Achilles Anophtheis (Achilles revisited)

Unknown

The director walked onto the stage, gingerly adjusting his radiation mask in order to fit the microphone beneath it. His nervous cough boomed through the hall. After shuffling the papers on the podium before him, he began.

"Welcome ladies and gentlemen of the Pre-Apocalypse Archaeological Society. We have called this session to impart to you a matter of the utmost importance, a discovery of the highest order. As you are aware, our teams have only recently been able to sift through the debris of the razed cities of our belligerent predecessors, thanks to the efforts of our colleagues at the Physical Research Society who, with the aid of Allah, have made our task infinitely easier with the invention of a radiation suit which allows our field workers to work even in areas of the highest radiation concentration: the cities of what was formerly the United States of America. The discoveries are literally pouring in, and we have our hands full simply cataloguing the numerous finds. Our first find was a small rectangular object, containing a spool of thin ribbon, which one of our historians identified as what was known as a cassette. Simply put, it was a device on which sounds could be recorded. From its small size, our historian conjectured that it was of a type designed for recording the human voice rather than music. Armed with this belief, we managed to convince the Censor Society to allow us to reconstruct the primitive machine to play back the message we hoped it would contain. They agreed; on the condition that we did not do so until they had a chance to screen it for the negative influences that caused the downfall of the last corrupt civilization. They duly approved it and we are now ready for its first public presentation.

"Before we begin, I would like to explain some of the terms used in the recording, for those of you who lack the benefit of an historical training. The tape is evidently the recording of a psychologist. You are all aware that the sacrilege which led to the destruction of the Nuclear Age was primarily caused by the decline in religious belief and values. A psychologist was the person who supplanted the role of the confessor in this blasphemous time. He labored under the delusion that the immortal soul was accessible on a scientific, human level; and, like most of the scientists of the day, impiously discounted Allah as an unnecessary complication. We found an infamous saying which pervaded much of the Pre-Apocalypse literature: 'Religion is the opiate of the people'. Well, psychology became the new 'opiate of the people.'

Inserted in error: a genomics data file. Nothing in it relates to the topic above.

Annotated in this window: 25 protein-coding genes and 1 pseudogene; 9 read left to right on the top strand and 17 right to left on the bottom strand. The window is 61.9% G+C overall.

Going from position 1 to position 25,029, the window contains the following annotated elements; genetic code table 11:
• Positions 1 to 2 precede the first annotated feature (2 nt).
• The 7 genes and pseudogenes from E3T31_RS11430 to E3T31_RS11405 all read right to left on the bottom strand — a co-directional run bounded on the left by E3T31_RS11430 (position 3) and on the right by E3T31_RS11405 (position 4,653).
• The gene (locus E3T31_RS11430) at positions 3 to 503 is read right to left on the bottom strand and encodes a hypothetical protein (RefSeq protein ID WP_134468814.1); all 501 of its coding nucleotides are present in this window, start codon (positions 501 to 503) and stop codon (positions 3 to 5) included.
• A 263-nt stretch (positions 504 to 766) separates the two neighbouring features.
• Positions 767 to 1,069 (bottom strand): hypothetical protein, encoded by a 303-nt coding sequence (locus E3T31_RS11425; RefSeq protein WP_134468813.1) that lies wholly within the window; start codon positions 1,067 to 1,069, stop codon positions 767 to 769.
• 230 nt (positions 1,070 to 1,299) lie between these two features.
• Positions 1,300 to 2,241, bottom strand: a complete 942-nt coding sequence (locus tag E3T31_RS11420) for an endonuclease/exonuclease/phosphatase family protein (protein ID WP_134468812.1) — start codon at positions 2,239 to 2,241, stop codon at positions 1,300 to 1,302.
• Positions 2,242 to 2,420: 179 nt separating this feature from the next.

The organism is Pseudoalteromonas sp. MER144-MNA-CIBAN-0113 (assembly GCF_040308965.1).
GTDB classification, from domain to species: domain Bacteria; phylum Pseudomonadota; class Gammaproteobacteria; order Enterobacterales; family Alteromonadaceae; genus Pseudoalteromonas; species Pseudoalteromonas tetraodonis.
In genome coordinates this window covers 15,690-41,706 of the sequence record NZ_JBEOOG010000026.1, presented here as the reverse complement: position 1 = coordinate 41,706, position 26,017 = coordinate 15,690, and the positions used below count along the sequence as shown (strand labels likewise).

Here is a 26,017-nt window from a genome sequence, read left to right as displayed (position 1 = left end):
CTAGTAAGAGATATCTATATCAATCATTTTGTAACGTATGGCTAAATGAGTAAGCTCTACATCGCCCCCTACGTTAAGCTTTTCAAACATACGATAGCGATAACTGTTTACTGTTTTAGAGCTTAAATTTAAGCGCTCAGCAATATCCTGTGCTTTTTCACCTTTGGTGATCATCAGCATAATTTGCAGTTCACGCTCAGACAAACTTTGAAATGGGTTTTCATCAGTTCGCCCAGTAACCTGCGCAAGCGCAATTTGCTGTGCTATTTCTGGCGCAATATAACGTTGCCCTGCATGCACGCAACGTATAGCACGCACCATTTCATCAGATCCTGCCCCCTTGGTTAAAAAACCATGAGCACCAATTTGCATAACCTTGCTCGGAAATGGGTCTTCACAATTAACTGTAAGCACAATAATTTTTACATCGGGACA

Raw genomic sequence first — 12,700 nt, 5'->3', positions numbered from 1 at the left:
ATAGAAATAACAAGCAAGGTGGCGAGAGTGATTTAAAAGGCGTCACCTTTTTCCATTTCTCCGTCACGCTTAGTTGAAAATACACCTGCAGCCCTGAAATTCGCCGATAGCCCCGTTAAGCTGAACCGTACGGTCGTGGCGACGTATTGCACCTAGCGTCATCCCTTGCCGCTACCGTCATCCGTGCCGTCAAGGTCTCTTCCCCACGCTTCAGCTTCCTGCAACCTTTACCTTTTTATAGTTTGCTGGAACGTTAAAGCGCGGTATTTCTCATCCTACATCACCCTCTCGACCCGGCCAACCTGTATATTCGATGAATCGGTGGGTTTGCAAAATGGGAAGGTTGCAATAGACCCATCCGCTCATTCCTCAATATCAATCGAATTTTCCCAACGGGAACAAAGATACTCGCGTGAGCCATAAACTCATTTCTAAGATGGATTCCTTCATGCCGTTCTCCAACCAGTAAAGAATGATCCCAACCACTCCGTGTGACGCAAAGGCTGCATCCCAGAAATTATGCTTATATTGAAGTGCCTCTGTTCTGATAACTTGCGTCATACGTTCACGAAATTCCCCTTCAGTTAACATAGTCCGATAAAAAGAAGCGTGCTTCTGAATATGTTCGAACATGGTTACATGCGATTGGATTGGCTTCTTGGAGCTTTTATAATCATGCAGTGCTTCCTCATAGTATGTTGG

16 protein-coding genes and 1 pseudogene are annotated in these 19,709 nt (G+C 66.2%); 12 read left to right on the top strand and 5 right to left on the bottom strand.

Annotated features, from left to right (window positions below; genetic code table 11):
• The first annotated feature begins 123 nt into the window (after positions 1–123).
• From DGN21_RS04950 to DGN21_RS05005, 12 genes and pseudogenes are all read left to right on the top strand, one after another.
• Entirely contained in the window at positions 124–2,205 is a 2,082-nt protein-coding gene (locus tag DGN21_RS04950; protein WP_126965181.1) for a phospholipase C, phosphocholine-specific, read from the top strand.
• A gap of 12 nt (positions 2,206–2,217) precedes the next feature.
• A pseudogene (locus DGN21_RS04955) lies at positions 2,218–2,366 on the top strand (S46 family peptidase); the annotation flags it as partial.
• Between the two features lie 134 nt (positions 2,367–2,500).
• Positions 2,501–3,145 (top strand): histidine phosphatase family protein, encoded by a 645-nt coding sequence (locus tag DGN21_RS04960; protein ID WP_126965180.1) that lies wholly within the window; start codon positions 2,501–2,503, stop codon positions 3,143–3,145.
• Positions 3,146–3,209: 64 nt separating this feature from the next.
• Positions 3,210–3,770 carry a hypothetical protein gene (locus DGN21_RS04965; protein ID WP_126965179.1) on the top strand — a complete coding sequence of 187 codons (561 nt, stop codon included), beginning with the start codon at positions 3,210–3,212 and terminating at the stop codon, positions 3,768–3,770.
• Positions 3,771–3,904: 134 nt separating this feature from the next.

The patient with whom the doctor is dealing with in the recording, has been identified as a prominent businessman of the day. He is what was called an arbitrageur. A man who specialized in dealings on their stock market, a term I am sure all of you are familiar with. In any case, an arbitrageur bought and sold companies for a profit. In the few pieces of literature we have been able to recover, it seems that such men were regarded as the heroes of their age. I refer of course to the numerous copies we have of the autobiographies of Donald Trump, Robert Campeau and the like. Evidently the culture considered these books to be of great importance, for we found huge amounts of them in large buildings. This was apparently for safekeeping since the storage facilities were located well away from the centres of attack in the event of a nuclear war. The periodicals of the day also reflect the reverence in which these men were held, as they are frequently mentioned. It is another mark of the degradation of the society that the primary estimate of a man's worth became the amount of money he earned. It is difficult in this holy age to conceive of such blasphemy, but it is necessary that we do so in order to avoid the same traps into which they fell. We have managed to reconstruct the scenario as far as was possible, but we endeavored to retain all of the original conversation in addition to our own narration. I don't think that there is anything further that you need to know about the recording, except perhaps that it appears to be incomplete.